National Recovery Month 2021: “Recovery is for Everyone”

Each year, September marks National Recovery Month—a time for us to pause and educate ourselves on mental health and addiction, celebrate the people living in recovery and the ones that support them, and encourage others struggling with addiction to seek help.

The Theme of National Recovery Month 2021

Recovery month is important every year but, for many of us, it feels especially poignant this year; not only are we still dealing with the ongoing pandemic and its effects on mental health, but also the heightened prevalence of synthetic opioids in the drug supply, which has caused a sharp increase in overdoses that have claimed the lives of our loved ones.

The theme for this year’s Recovery Month is “Recovery is for Everyone: Every Person, Every Family, Every Community.” This theme is intended to highlight to the importance of:

  • Understanding how addiction is a diverse problem that affects everyone and every community.
  • Making sure recovery spaces are inclusive.
  • Increasing accessibility to recovery services.
  • Keep an open mind when talking to people with different backgrounds and experiences regarding addiction.

The Language of Addiction and Recovery

One of the simplest ways to get in the spirit of this year’s theme for Recovery Month is to help fight the stigma of addiction by changing the way we talk about it. It’s important to understand and remember that addiction is a disease and not a choice. Fortunately, it is a treatable condition. But the stigma surrounding addiction is one of the significant barriers people face when fighting addiction, and this may push them to forego treatment out of shame or embarrassment.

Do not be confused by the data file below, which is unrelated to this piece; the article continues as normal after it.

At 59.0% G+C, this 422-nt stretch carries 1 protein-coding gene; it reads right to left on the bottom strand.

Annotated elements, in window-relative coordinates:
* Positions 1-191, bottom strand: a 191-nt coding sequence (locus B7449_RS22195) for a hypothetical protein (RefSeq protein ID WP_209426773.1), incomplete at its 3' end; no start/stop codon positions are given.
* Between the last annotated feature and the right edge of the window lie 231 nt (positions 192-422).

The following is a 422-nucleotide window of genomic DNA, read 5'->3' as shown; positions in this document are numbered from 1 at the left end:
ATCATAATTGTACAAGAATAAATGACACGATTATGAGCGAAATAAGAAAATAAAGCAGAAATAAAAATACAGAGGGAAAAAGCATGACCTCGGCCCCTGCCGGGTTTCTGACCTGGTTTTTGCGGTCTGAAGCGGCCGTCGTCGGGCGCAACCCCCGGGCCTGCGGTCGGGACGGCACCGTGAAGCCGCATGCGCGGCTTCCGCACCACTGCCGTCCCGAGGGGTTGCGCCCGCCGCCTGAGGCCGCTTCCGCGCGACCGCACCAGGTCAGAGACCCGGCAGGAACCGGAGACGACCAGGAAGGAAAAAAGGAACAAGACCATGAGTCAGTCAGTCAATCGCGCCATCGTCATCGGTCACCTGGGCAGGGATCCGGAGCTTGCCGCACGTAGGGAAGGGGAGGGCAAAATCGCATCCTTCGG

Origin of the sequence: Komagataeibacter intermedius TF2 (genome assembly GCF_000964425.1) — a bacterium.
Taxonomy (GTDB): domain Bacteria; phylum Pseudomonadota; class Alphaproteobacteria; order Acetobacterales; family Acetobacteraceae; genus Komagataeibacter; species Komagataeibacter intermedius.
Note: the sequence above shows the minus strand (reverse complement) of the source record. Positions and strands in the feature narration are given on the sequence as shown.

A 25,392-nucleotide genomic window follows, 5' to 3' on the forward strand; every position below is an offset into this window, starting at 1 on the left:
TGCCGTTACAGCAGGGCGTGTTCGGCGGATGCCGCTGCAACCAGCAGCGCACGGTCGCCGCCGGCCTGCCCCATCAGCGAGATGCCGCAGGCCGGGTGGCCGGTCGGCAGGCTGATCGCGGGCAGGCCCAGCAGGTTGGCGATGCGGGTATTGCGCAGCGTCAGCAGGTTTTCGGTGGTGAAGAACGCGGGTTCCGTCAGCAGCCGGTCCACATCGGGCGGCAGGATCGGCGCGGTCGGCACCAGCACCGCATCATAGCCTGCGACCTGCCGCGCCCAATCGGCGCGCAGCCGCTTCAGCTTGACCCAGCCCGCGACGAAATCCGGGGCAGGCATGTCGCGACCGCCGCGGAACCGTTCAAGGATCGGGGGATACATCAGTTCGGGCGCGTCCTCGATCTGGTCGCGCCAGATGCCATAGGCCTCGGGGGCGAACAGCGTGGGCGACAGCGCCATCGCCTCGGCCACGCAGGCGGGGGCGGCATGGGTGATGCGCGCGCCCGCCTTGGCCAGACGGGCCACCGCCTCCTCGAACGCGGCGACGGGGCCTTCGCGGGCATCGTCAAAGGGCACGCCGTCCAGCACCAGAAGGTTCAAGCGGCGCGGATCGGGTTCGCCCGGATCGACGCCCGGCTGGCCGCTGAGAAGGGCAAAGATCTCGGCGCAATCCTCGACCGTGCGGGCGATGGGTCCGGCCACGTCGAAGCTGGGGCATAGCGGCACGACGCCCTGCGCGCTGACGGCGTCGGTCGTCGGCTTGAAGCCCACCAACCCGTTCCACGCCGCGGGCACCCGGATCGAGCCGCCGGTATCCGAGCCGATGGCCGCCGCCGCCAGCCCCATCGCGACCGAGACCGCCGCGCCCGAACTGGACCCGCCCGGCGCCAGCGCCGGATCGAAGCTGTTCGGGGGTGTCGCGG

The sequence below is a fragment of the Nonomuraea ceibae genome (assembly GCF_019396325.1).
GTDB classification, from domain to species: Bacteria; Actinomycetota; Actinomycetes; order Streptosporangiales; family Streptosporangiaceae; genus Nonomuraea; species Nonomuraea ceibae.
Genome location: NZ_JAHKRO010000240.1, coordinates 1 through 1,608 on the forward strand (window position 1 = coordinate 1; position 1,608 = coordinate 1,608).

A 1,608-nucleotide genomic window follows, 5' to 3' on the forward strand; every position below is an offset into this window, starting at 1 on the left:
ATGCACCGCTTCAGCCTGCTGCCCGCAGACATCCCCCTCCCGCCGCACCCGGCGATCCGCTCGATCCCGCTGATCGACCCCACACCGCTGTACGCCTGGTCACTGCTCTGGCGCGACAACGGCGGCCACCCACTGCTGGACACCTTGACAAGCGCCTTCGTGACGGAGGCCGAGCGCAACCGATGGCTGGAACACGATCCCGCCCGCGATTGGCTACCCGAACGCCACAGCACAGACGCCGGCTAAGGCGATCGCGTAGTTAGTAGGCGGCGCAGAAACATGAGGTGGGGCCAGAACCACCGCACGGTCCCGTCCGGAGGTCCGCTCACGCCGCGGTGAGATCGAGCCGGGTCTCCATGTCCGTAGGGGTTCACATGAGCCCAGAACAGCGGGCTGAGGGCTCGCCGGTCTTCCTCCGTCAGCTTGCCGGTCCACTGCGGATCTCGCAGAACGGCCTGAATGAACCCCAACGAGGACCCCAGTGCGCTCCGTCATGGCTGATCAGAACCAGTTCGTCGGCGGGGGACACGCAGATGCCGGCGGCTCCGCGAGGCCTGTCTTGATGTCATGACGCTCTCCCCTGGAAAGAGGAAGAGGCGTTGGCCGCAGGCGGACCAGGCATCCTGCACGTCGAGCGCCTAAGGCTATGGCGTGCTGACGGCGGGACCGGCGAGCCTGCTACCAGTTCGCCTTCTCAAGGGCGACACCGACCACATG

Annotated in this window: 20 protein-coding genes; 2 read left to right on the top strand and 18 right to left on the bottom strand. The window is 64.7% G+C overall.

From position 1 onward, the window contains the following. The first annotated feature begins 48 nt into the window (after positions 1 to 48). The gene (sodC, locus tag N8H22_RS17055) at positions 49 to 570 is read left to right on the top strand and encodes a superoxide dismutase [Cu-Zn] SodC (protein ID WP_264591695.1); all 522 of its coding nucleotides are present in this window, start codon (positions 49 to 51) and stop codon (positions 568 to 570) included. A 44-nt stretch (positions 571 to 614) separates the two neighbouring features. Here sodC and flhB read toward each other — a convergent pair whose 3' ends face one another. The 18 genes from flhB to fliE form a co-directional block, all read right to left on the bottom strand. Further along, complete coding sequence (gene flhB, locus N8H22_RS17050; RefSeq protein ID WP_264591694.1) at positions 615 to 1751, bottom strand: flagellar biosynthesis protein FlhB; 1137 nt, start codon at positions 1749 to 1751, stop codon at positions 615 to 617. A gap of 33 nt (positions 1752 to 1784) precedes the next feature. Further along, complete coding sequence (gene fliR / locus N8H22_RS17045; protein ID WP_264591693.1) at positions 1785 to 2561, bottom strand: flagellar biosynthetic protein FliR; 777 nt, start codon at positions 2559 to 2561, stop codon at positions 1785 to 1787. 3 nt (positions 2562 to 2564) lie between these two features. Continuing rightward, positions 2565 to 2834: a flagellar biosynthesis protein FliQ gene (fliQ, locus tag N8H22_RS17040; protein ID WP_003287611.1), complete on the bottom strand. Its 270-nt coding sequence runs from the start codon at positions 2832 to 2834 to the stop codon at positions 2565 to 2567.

When talking about addiction, consider:

  • Using person-first language. For example, “person with addiction” is preferred over “addict” or “user,” and “person addicted to alcohol” is preferred over “alcoholic.” Language should underscore the fact that a person is more than just the disease they are afflicted with.
  • Avoiding language that implies addiction is a choice or not as serious a condition as it truly is. For example, terms like “habit” should be substituted with “addiction” or “substance use disorder.”
  • Avoid stigmatizing terms like “clean” or “dirty” in regard to drug use, and replace them with terms such as “in recovery” or “using drugs.” Not only are the latter terms more accurate from a clinical standpoint, but they don’t have the same punitive or negative connotations that stigmatize drug use and addiction.

Addiction Treatment at Desert Hope

Addiction is a complex disease, which makes treating it more complicated; there is no one-size-fits-all approach. Addiction treatment is most effective when it is tailored to the individual. That is why Desert Hope and many other effective treatment facilities offer a full continuum of care, which includes:

  • Medical detox.
  • Inpatient treatment.
  • Residential care.
  • Partial hospitalization (day treatment),
  • Intensive outpatient care.
  • Standard outpatient care.
  • Sober living.

Additionally, Desert Hope also has specialized treatment tracks for:

  • Trauma survivors.
  • Veterans of the armed forces.
  • First responders.
  • LGBTQ+.

If you or a loved one is struggling with addiction, please reach out to an admissions navigator at to learn more about treatment options and the care at Desert Hope. You can also use the verification tool to see if your insurance will cover your treatment.

Get Help for Addiction
At Desert Hope, we offer a continuum of care that spans from inpatient medical detox and rehab to outpatient services and sober living. You or your loved one may transition to a lower or higher level of care when appropriate. We take every precaution to ensure patient and staff safety. We offer testing for anyone at our facilities so you can worry less about Covid and focus on getting the care you need.